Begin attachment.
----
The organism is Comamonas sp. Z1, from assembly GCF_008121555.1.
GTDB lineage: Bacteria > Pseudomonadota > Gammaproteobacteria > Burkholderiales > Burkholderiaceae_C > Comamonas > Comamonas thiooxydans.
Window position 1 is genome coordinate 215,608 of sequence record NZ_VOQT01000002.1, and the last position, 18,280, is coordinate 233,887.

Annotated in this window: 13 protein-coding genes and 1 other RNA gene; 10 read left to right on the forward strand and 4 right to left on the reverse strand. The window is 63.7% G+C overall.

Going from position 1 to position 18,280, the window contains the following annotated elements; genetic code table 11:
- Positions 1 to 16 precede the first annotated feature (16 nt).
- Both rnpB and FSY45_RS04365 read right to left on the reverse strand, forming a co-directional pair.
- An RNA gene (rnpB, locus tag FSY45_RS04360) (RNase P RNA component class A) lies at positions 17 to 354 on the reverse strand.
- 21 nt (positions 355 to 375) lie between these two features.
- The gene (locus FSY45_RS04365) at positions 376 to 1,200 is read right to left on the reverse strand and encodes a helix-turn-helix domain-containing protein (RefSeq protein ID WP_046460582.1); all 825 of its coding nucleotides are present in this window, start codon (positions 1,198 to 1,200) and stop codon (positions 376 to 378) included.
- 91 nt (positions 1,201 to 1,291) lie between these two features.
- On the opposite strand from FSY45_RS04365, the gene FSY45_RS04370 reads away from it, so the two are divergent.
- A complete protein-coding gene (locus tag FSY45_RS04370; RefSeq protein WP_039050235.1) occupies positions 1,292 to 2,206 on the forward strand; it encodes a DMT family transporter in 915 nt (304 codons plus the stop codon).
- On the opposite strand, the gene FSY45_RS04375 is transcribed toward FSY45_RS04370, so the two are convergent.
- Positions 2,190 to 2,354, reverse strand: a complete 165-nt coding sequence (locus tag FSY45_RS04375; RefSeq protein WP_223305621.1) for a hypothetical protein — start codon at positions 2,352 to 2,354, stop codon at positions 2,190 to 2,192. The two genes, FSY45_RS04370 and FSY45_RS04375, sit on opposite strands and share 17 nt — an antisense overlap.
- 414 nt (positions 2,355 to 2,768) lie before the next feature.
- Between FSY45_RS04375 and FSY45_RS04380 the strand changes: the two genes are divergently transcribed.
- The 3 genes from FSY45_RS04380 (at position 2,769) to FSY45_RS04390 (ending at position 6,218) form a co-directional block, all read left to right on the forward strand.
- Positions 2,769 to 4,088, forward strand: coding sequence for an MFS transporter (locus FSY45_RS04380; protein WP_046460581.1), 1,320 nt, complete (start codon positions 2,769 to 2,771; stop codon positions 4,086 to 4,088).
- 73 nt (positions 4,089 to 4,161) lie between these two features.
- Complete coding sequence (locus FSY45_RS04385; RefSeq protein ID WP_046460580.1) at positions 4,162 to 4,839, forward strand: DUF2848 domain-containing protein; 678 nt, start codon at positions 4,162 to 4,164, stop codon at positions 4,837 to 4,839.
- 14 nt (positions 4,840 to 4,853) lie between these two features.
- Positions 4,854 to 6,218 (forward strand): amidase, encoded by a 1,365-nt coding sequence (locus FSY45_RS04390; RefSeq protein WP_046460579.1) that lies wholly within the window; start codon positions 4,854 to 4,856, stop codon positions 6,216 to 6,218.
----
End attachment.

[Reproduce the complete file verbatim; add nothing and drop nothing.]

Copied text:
The organism is Comamonas sp. Z1, from assembly GCF_008121555.1.
GTDB lineage: Bacteria > Pseudomonadota > Gammaproteobacteria > Burkholderiales > Burkholderiaceae_C > Comamonas > Comamonas thiooxydans.
Window position 1 is genome coordinate 215,608 of sequence record NZ_VOQT01000002.1, and the last position, 18,280, is coordinate 233,887.

Annotated in this window: 13 protein-coding genes and 1 other RNA gene; 10 read left to right on the forward strand and 4 right to left on the reverse strand. The window is 63.7% G+C overall.

Going from position 1 to position 18,280, the window contains the following annotated elements; genetic code table 11:
- Positions 1 to 16 precede the first annotated feature (16 nt).
- Both rnpB and FSY45_RS04365 read right to left on the reverse strand, forming a co-directional pair.
- An RNA gene (rnpB, locus tag FSY45_RS04360) (RNase P RNA component class A) lies at positions 17 to 354 on the reverse strand.
- 21 nt (positions 355 to 375) lie between these two features.
- The gene (locus FSY45_RS04365) at positions 376 to 1,200 is read right to left on the reverse strand and encodes a helix-turn-helix domain-containing protein (RefSeq protein ID WP_046460582.1); all 825 of its coding nucleotides are present in this window, start codon (positions 1,198 to 1,200) and stop codon (positions 376 to 378) included.
- 91 nt (positions 1,201 to 1,291) lie between these two features.
- On the opposite strand from FSY45_RS04365, the gene FSY45_RS04370 reads away from it, so the two are divergent.
- A complete protein-coding gene (locus tag FSY45_RS04370; RefSeq protein WP_039050235.1) occupies positions 1,292 to 2,206 on the forward strand; it encodes a DMT family transporter in 915 nt (304 codons plus the stop codon).
- On the opposite strand, the gene FSY45_RS04375 is transcribed toward FSY45_RS04370, so the two are convergent.
- Positions 2,190 to 2,354, reverse strand: a complete 165-nt coding sequence (locus tag FSY45_RS04375; RefSeq protein WP_223305621.1) for a hypothetical protein — start codon at positions 2,352 to 2,354, stop codon at positions 2,190 to 2,192. The two genes, FSY45_RS04370 and FSY45_RS04375, sit on opposite strands and share 17 nt — an antisense overlap.
- 414 nt (positions 2,355 to 2,768) lie before the next feature.
- Between FSY45_RS04375 and FSY45_RS04380 the strand changes: the two genes are divergently transcribed.
- The 3 genes from FSY45_RS04380 (at position 2,769) to FSY45_RS04390 (ending at position 6,218) form a co-directional block, all read left to right on the forward strand.
- Positions 2,769 to 4,088, forward strand: coding sequence for an MFS transporter (locus FSY45_RS04380; protein WP_046460581.1), 1,320 nt, complete (start codon positions 2,769 to 2,771; stop codon positions 4,086 to 4,088).
- 73 nt (positions 4,089 to 4,161) lie between these two features.
- Complete coding sequence (locus FSY45_RS04385; RefSeq protein ID WP_046460580.1) at positions 4,162 to 4,839, forward strand: DUF2848 domain-containing protein; 678 nt, start codon at positions 4,162 to 4,164, stop codon at positions 4,837 to 4,839.
- 14 nt (positions 4,840 to 4,853) lie between these two features.
- Positions 4,854 to 6,218 (forward strand): amidase, encoded by a 1,365-nt coding sequence (locus FSY45_RS04390; RefSeq protein WP_046460579.1) that lies wholly within the window; start codon positions 4,854 to 4,856, stop codon positions 6,216 to 6,218.